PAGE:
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I can't say for sure, but it seems a given that an engine will heat up, and will be running within a range of "hot" temperatures. I'd presume that the engineers who design engines would take this into account and make the engines more efficient when they're in the temperature range that's inevitable.
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Old 09-04-07, 09:20 AM   #15
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When drag racing, a cold engine -- specifically, a cold intake manifold -- is better because it makes more power. Same reasons as posted above -- cold air being denser, etc. All else being equal (track temperature, driver skill, tire grip, etc), the colder engine will put down the quicker run. If you're not running nitrous or methanol injection, and even if you're using a cold-air intake, the easiest way to get cooler intake temps is to let the engine cool off. You could also put an ice bag on the manifold or attempt to cool the engine bay by turning on the radiator fans to circulate air.

Anywhere else, a warm engine is preferred. It gets better lubrication. Good oil flow also helps avoid oil starvation during hard cornering (a baffled oil pan helps, too) and maintains proper operation of variable valvetrain systems.

Basically... more power is made with cooler intake temperatures, more power is made through hotter & more complete combustion, and less power is lost when good lubrication is achieved (which is where the idea of a "warm engine is more efficient" happens).
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Old 09-04-07, 10:00 AM   #16
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So...... you just stayed in a Holiday Inn Express?
Hahah you got me
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Old 09-04-07, 10:51 AM   #17
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Then how come I ride faster when its warmer??

Ooops, thread hijack!!
Lower air density....it is a factor!

OK, PC2, yes there are alternative engine materials, like ceramic composite. There are experimental small displacement ceramic engines that are air cooled, and don't require lubrication. The ceramic block runs best when HOT! The material has such a low friction coefficient that it doesn't require oil at all other than the fuel in the cylinders.
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Old 09-04-07, 12:08 PM   #18
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http://www.centuryperformance.com/coolingsys.asp

start here fledgling gearheads. good stuff hidden within. check out the lubricants tech article too. you'll never ignore an oil change again.
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Old 09-04-07, 12:54 PM   #19
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Speaking of which. I'm probably due for an oil change.
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Old 09-04-07, 01:11 PM   #20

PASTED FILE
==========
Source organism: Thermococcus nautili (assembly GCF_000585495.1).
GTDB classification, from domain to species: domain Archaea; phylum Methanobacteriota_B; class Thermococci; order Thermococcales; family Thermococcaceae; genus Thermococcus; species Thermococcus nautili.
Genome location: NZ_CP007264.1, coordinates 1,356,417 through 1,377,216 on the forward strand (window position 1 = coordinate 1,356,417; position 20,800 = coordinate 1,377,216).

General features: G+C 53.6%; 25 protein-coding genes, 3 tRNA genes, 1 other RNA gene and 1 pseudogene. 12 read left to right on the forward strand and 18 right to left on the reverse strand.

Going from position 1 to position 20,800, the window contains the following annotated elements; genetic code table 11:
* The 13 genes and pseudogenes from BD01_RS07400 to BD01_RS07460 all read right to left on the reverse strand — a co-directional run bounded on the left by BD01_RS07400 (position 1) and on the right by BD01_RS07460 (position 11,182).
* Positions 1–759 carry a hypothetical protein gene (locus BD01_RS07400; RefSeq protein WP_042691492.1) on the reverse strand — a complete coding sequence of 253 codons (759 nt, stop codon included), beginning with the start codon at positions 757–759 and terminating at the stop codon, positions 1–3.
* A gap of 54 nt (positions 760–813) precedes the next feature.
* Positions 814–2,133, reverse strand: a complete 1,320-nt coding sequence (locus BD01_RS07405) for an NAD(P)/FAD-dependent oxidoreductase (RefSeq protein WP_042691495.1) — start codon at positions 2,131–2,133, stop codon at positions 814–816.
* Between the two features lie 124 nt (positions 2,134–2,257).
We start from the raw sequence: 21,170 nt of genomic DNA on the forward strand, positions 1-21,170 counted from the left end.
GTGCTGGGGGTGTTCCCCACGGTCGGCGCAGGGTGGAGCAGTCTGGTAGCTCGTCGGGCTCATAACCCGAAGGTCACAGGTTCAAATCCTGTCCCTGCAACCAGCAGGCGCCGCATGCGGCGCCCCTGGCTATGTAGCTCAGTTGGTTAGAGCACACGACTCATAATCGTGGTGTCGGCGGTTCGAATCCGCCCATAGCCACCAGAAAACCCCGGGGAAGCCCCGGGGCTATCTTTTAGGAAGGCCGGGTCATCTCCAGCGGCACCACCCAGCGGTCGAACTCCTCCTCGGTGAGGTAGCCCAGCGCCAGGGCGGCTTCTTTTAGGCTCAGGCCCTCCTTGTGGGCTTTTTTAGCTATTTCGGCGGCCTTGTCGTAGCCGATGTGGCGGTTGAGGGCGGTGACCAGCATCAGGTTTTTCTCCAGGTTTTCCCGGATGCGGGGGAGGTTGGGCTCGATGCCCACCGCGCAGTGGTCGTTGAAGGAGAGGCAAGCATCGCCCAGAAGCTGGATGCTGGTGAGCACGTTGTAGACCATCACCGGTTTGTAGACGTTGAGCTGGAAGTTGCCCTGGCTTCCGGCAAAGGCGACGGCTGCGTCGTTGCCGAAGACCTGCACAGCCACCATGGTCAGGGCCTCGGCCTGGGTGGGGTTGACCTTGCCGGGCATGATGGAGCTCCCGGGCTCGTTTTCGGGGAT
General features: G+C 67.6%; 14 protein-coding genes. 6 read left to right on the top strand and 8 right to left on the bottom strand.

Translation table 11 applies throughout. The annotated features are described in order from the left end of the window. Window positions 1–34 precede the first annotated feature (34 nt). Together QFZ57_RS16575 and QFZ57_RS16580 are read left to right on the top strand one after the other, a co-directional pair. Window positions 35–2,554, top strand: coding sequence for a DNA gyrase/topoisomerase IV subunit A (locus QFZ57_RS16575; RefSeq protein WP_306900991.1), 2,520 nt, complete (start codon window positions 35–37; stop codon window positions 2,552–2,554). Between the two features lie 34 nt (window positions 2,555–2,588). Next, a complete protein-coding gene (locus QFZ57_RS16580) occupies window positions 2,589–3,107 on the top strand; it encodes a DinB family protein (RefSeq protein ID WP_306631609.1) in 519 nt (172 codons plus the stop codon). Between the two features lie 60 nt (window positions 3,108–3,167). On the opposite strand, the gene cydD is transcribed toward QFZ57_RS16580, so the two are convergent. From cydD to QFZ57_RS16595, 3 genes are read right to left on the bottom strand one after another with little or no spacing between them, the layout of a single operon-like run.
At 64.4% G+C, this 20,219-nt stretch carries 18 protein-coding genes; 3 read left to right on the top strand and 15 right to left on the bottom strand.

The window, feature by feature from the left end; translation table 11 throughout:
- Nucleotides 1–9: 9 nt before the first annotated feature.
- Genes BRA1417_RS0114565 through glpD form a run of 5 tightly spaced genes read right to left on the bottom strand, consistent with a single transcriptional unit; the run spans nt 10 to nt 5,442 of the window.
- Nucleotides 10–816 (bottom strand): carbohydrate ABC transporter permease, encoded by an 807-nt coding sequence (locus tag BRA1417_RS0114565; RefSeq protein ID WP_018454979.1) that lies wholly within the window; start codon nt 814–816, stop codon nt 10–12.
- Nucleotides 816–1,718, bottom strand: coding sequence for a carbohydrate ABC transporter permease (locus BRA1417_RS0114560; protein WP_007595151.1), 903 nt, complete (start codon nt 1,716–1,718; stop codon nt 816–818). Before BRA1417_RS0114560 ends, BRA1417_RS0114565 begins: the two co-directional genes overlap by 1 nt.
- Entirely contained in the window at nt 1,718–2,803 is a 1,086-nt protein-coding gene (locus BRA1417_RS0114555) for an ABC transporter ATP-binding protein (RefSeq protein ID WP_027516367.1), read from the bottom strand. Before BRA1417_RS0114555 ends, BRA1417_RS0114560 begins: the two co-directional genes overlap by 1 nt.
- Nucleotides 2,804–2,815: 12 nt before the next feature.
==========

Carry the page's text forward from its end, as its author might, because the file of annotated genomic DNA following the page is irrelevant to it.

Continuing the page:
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Considering this place is usually crawling with engineers of all kinds, I'm surprised not one of them has popped in to provide us with an answer yet...
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Old 09-04-07, 02:59 PM   #21
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I believe I was the one that gave PC this idea...

I recall that one of the advantages of a ceramic engine is that:

1. It didn't need a cooling system

2. An IC engine runs more efficiently when hot.

That being said, I'm not sure how much more efficient or anything else. Combustion labs were performed, written up and quickly forgotten. Sorry PC.
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Old 09-04-07, 04:14 PM   #22
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the thermodynamic answer is efficiency is essentially mechanical energy output divided by the total energy available in the fuel burned. since a hot engine needs to be better insulated to maintain the higher temperature for a similar amount of fuel burned, theres less heat energy wasted and therefore more efficiency. the chemical answer is that for a chemical reaction to take place, a certain engergy threshold must be reached. a hotter engine has the fuel starting out closer to this threshold so less energy needs to be expended to make the gas ignite. what you wind up with is the gas needing less input energy and combusting more completely assuming you can get enough air mixed in with the fuel.
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Old 09-04-07, 04:20 PM   #23
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less friction of all internal parts...
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Old 09-04-07, 05:04 PM   #24
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I believe I was the one that gave PC this idea...

I recall that one of the advantages of a ceramic engine is that:

1. It didn't need a cooling system

2. An IC engine runs more efficiently when hot.

That being said, I'm not sure how much more efficient or anything else. Combustion labs were performed, written up and quickly forgotten. Sorry PC.
I wonder what happened to that technology. I remember a guy able to easily lift a ceramic V8, and how the engine was just quite happy at high temperatures compared to a normal metal one.
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Old 09-04-07, 05:42 PM   #25
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I think pc2 needs a physics and electronics class first, then auto shop, thermodynamics and/or thermal fluid sciences class. Then going to Skip Barber wouldn't hurt after he's been through all that.